My first pit stop was Ginack Island, located at the border of The Gambia and Senegal. The island is actually a national park divided between the two countries. There is no electricity, no running water, no cars, and (almost) no tourist! It was just me, the ocean and the beach. What a great way to start my first solo backpacking trip! The next day I took a ‘sept-place’ (small vehicle that squeezes seven passengers) to the beach town of Saly-Portudal. I spent two days wandering around, relaxing on the beach, reading, sipping cold Flag (their national beer), la vie dure quoi! 🙂 And one morning, while I was running (it’s my favorite way of discovering a new place!), Gallo, the marathoner of the village, came up to me and asked me if I wanted to join him the next morning for a long sunrise beach run. Euh, of course!! We had an excellent workout while exchanging on our culture and love for running. It was great! This is one thing I’m enjoying a lot about traveling solo, the encounters and opportunities that spontaneously show up! And I’m not the one to refuse a cool invitation!

My highlight of Senegal was definitely my trip to the Desert de Lompoul! It was the first time I was seeing a desert. Oh. My. God. Perfect sand dunes, perfect blue sky, perfect sunset, perfect quietness, and let’s not forget the perfect sky full of stars at night. I enjoyed every moment of this escapade! I even had my own Mauritanian tent with a real toilet and running water! What a luxury! Then, on my way to Dakar, I made a day-trip to Lac Rose. Yup, I confirm, the lake is really pink! The color of the water is caused by the high level of salt (10x higher than the ocean) which, of course, makes you float like a boat! I tried to swim a few laps…Impossible!!

Finally, I finished my trip in Dakar, the national capital. Dakar is a large city (1 million) full of attractions, markets, restaurants, nightlife, but big city also means lots of traffic, lots of people, lots of noise, and it’s VERY hot! Thank you to my two Senegalese friends, Guillaume & Ouss, who were my private tour guides, driving me all around. We made sure not to miss l’Île de Gorée, an island used by Europeans for trade slave during the 18th and 19th century. Although Gorée has a difficult history, it is now a very peaceful (no roads or cars!), colorful and really artsy village!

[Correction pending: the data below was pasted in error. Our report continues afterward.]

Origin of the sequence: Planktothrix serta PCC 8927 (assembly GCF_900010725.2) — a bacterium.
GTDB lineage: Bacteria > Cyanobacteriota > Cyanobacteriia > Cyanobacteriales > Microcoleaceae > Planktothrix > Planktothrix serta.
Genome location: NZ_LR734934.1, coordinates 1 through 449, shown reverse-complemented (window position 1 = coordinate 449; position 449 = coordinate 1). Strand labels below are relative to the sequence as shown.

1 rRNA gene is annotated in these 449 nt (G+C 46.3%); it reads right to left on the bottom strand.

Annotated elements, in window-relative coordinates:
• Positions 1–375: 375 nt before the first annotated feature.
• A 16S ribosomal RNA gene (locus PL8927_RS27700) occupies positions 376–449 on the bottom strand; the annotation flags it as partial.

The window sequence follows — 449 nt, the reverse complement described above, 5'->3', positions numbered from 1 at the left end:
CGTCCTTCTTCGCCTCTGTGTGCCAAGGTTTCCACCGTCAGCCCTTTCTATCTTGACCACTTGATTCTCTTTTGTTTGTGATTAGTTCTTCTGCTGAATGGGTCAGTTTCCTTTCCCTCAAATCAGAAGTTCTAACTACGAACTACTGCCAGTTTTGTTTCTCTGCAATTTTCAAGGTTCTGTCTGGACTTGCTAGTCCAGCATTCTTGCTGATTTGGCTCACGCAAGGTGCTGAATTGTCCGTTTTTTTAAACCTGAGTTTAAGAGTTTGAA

It was a very short trip, but I think I made the most of my time in Senegal. I really hope to be back one day to explore more about this beautiful country. Merci et à bientôt peut-être! 🙂

En route vers le Kenya!

Gambian holidays and final goodbyes…

It was the first time, in 28 years, that I was spending my Christmas holidays without my family, in a foreign country. I must say I really enjoyed the experience! Everyone should, at least once in their life, celebrate Christmas abroad, in another culture. Even if The Gambia is mostly Muslim, Christmas is still a public holiday. It is an opportunity for families and friends to gather and spend time together, exactly what I did. After a nice homemade déjeuner aux crêpes, my girlfriends and I went to the beach where we spent a lazy afternoon, swimming in the ocean and drinking sangria under the sun! I did not have a white Christmas this year but it was a very sunny and warm one! I surely did not complain! At night, we went to the Open Mic festival at the national football stadium. It’s an annual event held every Christmas night where dozen of Gambian, Senegalese and Liberian artists come to perform all night. We walked back home at 6am, admiring the first rays of sunshine. A moment I will never forget.


My big sister Renée then came to visit me for a week. I really enjoyed my role as a tour guide, showing her around (on bikes!), teaching her about the Gambian culture, presenting her to my friends. We even spent one night in Bwiam, where we visited Ndey’s family and village. We were warmly welcomed as always. For New Year Day, we went to Banjul for the festivities. The streets were filled with parades, musicians and street performers. It was a very colorful and musical day! And of course, Renée and I took the time to enjoy the beach, the nightlife and the Gambian gastronomy! It was a quick but very busy week where we really got the chance to experience the Gambian lifestyle! Merci pour cette merveilleuse visite! 🙂